And if you live in a part of the country that offers socially distanced, outdoor activities, make it a point to plan an outing or two with a trusted (and equally careful!) friend or family member. Being together in person feels way better than being together over video chat. Plus, creating plans a few days or weeks in advance gives you something to look forward to.
4. Making online shopping your latest hobby.
If you're really leaning into retail therapy, your new stylish aesthetic may be coming at the cost of your mental health. It feels great to online shop. I'm not a scientist, but you could tell me we get a bolt of serotonin when we click "buy" and I wouldn't be floored. Buying something that's supposed to improve your life is a great way to exert control over feelings of helplessness; I know I've made a few purchases to feel more in control of some aspect of my life or self-expression and when we're all feeling so out of control, it makes sense we're taking it out on our credit cards. But the twisted part is, once that new necklace or blender or whatever else you found online gets to your door, the excitement is fleeting. And those feelings of control? They're not really there.
While surfing stores online is a fun and theoretically exciting pastime (and let's be honest, there's not a ton more to do right now), binge buying can lead to feelings of helplessness and regret, especially in an era where financial instability is a constant worry. Even if you don't buy, inundating yourself with the things you don't have can stir up negative, lesser-than feelings.
To cut down on regretful purchases and still get that scrolling high, I suggest taking out your energy in another way. Basically, find a new way to scroll that puts you more in control. If you're always shopping for clothes online, move your energy to Pinterest and learning ways to revamp your old clothes. Or get more theoretical and move to making a vision board for your personal style with an aesthetic you'll build over time. If you're always shopping for home goods or decor, move your energy to researching crafts you can do for your home or ways to refurbish your belongings.
If all else fails, turn your retail therapy into something more baseline useful. For instance, romanticize your next grocery store trip by trying out new recipes or picking up a new snack or soft drink.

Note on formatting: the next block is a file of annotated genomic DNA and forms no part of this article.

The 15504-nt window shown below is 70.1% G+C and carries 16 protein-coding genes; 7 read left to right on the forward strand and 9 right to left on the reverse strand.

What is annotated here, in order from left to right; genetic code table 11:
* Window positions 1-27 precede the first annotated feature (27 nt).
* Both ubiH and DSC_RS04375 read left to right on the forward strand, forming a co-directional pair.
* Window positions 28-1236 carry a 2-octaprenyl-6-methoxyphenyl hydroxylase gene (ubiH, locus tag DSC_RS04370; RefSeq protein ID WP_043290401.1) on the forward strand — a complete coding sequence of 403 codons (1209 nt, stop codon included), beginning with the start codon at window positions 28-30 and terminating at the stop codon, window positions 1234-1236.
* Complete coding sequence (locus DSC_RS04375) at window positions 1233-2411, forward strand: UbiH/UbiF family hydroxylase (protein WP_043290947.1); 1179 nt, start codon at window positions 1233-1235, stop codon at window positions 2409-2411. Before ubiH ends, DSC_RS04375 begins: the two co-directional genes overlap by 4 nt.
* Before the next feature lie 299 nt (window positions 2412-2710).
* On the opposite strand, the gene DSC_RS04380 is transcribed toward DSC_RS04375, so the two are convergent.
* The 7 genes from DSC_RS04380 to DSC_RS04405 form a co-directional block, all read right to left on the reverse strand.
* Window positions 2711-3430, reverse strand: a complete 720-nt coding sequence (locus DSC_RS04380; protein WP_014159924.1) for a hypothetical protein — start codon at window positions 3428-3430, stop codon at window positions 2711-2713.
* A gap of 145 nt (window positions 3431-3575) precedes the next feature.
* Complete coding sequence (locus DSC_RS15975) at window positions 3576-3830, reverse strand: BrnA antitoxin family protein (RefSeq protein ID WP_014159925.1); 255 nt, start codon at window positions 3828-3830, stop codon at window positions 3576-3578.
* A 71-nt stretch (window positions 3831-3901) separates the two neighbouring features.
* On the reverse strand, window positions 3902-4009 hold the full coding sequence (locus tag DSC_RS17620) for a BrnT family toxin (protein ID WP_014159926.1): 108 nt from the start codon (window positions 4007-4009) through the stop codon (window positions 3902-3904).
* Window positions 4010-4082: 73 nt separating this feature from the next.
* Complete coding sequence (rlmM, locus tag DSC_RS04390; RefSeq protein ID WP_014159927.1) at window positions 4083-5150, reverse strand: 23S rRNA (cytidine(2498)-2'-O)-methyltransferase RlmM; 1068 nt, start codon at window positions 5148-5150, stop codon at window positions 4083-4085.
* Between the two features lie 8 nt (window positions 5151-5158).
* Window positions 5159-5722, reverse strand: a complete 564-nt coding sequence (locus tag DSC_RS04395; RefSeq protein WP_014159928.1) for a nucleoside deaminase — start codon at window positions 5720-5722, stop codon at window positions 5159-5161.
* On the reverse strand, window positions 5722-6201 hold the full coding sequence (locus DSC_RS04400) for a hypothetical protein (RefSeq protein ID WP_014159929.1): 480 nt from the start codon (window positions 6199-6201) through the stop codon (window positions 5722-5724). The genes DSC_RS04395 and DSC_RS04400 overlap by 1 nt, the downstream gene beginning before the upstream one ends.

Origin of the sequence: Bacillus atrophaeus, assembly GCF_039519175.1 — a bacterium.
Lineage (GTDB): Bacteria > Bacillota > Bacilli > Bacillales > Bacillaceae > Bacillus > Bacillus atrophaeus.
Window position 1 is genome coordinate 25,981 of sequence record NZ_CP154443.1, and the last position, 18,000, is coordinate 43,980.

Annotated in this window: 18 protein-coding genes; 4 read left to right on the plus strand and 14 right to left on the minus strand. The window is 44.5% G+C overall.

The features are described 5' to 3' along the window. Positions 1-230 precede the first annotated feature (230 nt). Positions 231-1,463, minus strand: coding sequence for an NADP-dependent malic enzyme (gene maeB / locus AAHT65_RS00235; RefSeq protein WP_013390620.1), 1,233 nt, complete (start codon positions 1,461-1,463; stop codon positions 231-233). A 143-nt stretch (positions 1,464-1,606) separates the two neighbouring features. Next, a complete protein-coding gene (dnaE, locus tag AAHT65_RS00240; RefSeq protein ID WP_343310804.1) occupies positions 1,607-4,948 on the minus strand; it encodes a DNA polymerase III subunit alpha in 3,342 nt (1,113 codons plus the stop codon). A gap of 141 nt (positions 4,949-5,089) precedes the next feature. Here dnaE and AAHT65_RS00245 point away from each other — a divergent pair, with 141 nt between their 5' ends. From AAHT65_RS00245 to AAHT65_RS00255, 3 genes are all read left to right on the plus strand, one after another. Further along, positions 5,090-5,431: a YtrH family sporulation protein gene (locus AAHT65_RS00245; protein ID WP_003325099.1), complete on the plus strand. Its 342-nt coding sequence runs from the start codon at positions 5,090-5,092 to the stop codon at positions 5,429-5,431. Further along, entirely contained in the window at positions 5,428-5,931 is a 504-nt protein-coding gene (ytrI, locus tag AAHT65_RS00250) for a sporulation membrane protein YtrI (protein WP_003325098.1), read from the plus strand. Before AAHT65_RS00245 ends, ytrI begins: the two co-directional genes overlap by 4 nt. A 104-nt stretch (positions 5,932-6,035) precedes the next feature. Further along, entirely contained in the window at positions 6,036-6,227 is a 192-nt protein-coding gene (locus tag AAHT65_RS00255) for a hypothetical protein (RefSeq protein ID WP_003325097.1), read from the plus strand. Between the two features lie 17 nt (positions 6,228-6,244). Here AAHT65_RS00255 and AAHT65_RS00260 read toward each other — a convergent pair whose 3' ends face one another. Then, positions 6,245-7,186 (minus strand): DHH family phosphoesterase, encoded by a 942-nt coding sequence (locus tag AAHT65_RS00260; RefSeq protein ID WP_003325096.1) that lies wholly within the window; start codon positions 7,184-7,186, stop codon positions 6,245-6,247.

5. Failing to structure your space and time.
If you're still working odd hours everyday, working where you sleep and workout and also eat all your meals, or struggling to implement any kind of daily schedule, it's likely taking a toll on your mental health. While flexibility is a huge benefit of working from home (or just generally being home for the majority of the day), creating structures for ourselves helps us feel more accomplished, less anxious and less fatigued. Without a schedule, it can feel difficult to track the different, discrete things you did in a day, which can lead to nighttime spirals about levels of productivity or even the meaning of life, to be honest. The same goes for having separate spaces to do different things. Logging off from work at the end of the day and leaving your laptop in a designated office space feels a lot more resolved than logging off and setting it on your coffee table, just to stare at it while you watch TV or talk with your family members later in the evening. Similarly, decision fatigue is a real thing and offering yourself a million decisions a day by failing to plan is exhausting.
Structuring your time and your space helps you separate and prioritize your personal and professional activities. This means working to create a daily schedule for yourself and any dependents that balances what you want to get done — and sticking to it. It means building special spaces, no matter how small, for different activities so you can physically move from one to another. While this sounds like a lot of work, it can be a great investment if you're going to be working remote — or expect you will be social distanced — for the long haul.